* “Beneath the calm surface of the new country Viktor felt the tremors of uncertainty.”
* “It’ll be a revolution […] a casting off of the past. A new way of living.” Maybe, but I wouldn’t count on it: there is no such thing as a genuine casting off of the past.
* “I have laboured day and night, to the disadvantage of my current work. But the demands of true love are more powerful than mere artistic patronage.”
* “I’m certainly not going to tell you what I am letting him do. Some things are sacred.”
“My darling, these days nothing is sacred” (emphasis in original).
* “This is the artistic future of our country […] Vitulka and people like her. A young country with so much energy and so much talent.” Until the Nazis and then Soviets roll through, anyway.
And these are only a few obvious moments from the first 80 pages. I counted zero jokes in the same territory.
Have I not mentioned characters yet? There may be a reason for that. Viktor and Liesel Landauer are religiously mismatched (Jew, Gentile—or is it the other way around? Confusion would be easy) and eventually become erotically mismatched, with somewhat predictable affairs sprouting between a couple who cannot yet have read The Unbearable Lightness of Being. Rainer von Abt is the German architect who designs their “upside down” house/metaphor, where the bottom is made of glass, and is fond of pompous pronouncements like the one above regarding true love versus artistic patronage. There is also a pianist, who allows allusions to Dr. Faustus, and other minor characters of artistic bent who positively breathe meaning until they become suffocating.
The Glass Room isn’t a bad novel, but it’s one that I couldn’t get into. Why is it that some short books feel long (Ethan Frome), some long books feel short (Cryptonomicon, The Name of the Rose) and some mid-length to longish books feel longer than they are, like The Glass Room? I doubt I can find a consistent, unified theory regarding objective length and metaphysical length, but books that don’t have enough grab to feel short despite their length often get dropped before they’re finished. The Glass Room might fall into this category because it’s a novel that has aspirations towards being a novel of ideas, but it’s told chiefly through characters whose endless banal observations and cares don’t seem leavened with the promised ideas, and the narrator doesn’t provide them either. So I start skipping pages, waiting, waiting, hoping, hoping, and never finding until, eventually, I wander back toward the congenial fields of Alain de Botton and Francine Prose.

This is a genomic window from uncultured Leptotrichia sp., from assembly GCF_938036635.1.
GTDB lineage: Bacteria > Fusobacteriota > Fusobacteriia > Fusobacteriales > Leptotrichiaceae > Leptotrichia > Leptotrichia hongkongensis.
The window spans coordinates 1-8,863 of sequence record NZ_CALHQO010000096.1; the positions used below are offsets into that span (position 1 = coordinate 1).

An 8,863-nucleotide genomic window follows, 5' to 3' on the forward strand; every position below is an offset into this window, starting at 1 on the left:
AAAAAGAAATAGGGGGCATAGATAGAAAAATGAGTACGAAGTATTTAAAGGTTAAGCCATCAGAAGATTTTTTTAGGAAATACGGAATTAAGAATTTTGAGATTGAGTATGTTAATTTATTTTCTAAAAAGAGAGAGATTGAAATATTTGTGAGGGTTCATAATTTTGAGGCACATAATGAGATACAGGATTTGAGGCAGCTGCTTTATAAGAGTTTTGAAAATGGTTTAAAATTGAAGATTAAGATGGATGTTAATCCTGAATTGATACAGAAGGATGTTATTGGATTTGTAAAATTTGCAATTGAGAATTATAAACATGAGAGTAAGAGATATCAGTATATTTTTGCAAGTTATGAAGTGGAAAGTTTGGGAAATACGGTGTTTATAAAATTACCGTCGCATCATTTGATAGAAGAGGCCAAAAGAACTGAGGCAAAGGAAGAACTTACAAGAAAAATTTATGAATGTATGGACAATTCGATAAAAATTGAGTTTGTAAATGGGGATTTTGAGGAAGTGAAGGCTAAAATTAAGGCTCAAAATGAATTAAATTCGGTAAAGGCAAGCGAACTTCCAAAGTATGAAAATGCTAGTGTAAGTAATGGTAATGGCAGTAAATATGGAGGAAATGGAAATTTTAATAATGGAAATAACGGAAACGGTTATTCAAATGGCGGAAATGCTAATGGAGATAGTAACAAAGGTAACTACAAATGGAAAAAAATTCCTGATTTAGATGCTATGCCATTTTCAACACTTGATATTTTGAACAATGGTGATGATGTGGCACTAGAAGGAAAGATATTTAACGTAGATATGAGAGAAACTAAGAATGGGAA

A Whiff of Gingham and Pecorino, by Jennifer Austin-Meyers. (Osprey, $19.95.) On a hilltop villa in Sicily, an American divorcee finds new love with a local cheesemaker involved in a blood feud.
Indict to Unnerve, by Vic Chaster. (Putnam, $24.95.) A prosecutor is the target of an investigation spawned by the daughter of an international assassin he paralyzed in a golf accident.
* I wonder if this is true: The Avatar Effect: China’s moviegoers see a story about private property, not race. Note that it comes from the WSJ’s editorial page (which isn’t very good, or interested in objective arguments) as opposed to its news page (which is).
* Terrorists hurt America most by making it close its borders. In other words, the United States is doing more harm through its reaction to terrorism than the terrorism itself has done, in part because terrorism is highly visible, reported, and immediately obvious while the effects of making border crossing more difficult are diffuse and too seldom discussed.
* Prisons or colleges? California “chooses” prisons because of structural relating to prison guards’ unions, politics, and laws, all of which interact with one another. See how at the link.
* “15th Century Greenland has something in common with IBM in 1980: a belief that historically successful behavior will succeed in the future.”
* Cinderella in Autumn: what happens when Prince Charming’s wandering eye combines with the ravages of time we all experience?
* The top ebooks Amazon is “selling” appear to be free. Remember to take all statistics regarding Kindle sales and so forth with a mountain, rather than a grain, of salt.
I’m working on a post about Nick Hornby’s High Fidelity, a novel that continues to impress. Last time, I read it chiefly for pleasure, but this time I’m also trying to figure how and why it works so well; I think the first line of my post will be: “There are two really remarkable things about High Fidelity: how funny it is and how well constructed it is, especially given that the subject matter (romantic entanglements and existential dilemmas for the aging man and relationship) could easily be a plotless mess.”
More to follow, obviously.